"Fair and appropriate remuneration" does not mean "free". Individual creators and owners of music rights should be able to decide if they want to participate in promotional programs that require them to give away or license for gratis their copyrights to others. However, in and of itself this is not a viable business model for the future. For it to be so, other links in the value chain would have to subsidize the creation of the content. There is no adequate legislation in place that would require this and it is highly unlikely that it would evolve on its own. History has shown — particularly with music — that the players in the business value chain are only motivated to pay for music to avoid paying large infringement penalties.

The Internet

The Internet is like a theme park, where the consumer paid at the gate for the right to go on all the rides. Operating an 'a–la–carte' music service inside the Internet is like trying to operate a pay per ride attraction inside a theme park. Some people will pay, but the vast majority won't, dooming the ride to marginal status. Moreover, it is fighting the obvious business model of charging the consumer at the entry point for the primary value of the park. Either the Theme Park owns the businesses, or it distributes the gate revenue to the creators of the attractions on a pro rata basis.

Copyright Enforcement

To date, efforts to prevent consumers from violating copyright ownership online have proven futile. Piracy levels worldwide have not been materially affected by strict local law enforcement aimed at the individual. Years of high profile lawsuits against individuals in the U.S. have barely dented piracy rates.

Technological measures such as Digital Rights Management (DRM) have largely been abandoned, and voluntary graduated response measures such as "Three Strikes" have either failed at the implementation stage, or have not had any meaningful effect on piracy rates.

The only minor exception is the U.S. Television industry, where application of the "notice and takedown" provision in the DMCA has been somewhat effective. At the present time it is somewhat effective because the bandwidth required to distribute video is still relatively large. This renders video akin to music before the MP3 made downloading practical. As a result, a website — the intended target of the DMCA notice and takedown regime — is still the primary method for consumers to access video content. Inevitably, technological progress will erase this advantage, putting video content on the same plane as music as the bandwidth required for video delivery shrinks.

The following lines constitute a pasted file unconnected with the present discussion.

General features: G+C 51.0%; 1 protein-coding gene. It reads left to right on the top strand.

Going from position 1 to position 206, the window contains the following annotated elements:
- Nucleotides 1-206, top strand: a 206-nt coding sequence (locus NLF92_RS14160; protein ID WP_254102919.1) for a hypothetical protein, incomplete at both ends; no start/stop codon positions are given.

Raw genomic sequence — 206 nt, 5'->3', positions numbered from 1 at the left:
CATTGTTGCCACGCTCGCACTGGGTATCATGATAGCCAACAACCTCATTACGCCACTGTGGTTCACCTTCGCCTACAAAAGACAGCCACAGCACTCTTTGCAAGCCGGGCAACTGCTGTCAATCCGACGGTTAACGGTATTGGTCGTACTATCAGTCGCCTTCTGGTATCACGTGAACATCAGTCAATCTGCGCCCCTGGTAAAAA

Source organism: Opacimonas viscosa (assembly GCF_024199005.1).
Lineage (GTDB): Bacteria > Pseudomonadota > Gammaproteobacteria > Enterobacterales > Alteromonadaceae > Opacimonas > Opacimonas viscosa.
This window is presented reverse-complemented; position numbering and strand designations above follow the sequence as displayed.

Any legislation addressing these issues needs to be technologically neutral, targeting enabling behaviour, rather than fast changing technology. Otherwise, the Act risks being out of date by the time the ink is dry. It is the enabling role of ISPs that creates the scale of the infringement problem, not their use of any particular technology.

The situation in the U.S. today is a result of this classic mistake in their Digital Millennium Copyright Act (DMCA). The drafters of the DMCA accepted the "dumb pipe" arguments of the ISPs, and chose to make websites, rather than the ISPs, liable for infringement. Conventional wisdom at the time said that a website was necessary for the average person to distribute or access content on the Internet. Apparently no one foresaw the emergence of P2P technology, which enables consumers to circumvent websites and distribute media person to person via the Internet, leaving a liability no man's land.

The Problem

The "well wired" Canadian family often buys their "infotainment" from a single Cable and Internet supplier. Typically they will pay $150/month for one connection, called "Cable TV", and $50/month for the other, called "Internet". Ironically, these two connections or services arrive via a single physical wire, from the same provider. Both connections provide an increasingly similar combination of information and entertainment.

Consumers, especially young ones, are frequently accessing the $150 material through the $50 connection. This is the heart of the inequity being practiced by those controlling the communication pipeline. The Cable/Internet Company will take the lion's share of the $150 monthly access fee and redistribute it to the creators and suppliers of the Cable/TV content, while they do not distribute any of the $50 monthly access fee to the creators and suppliers of much of the same content on the Internet connection.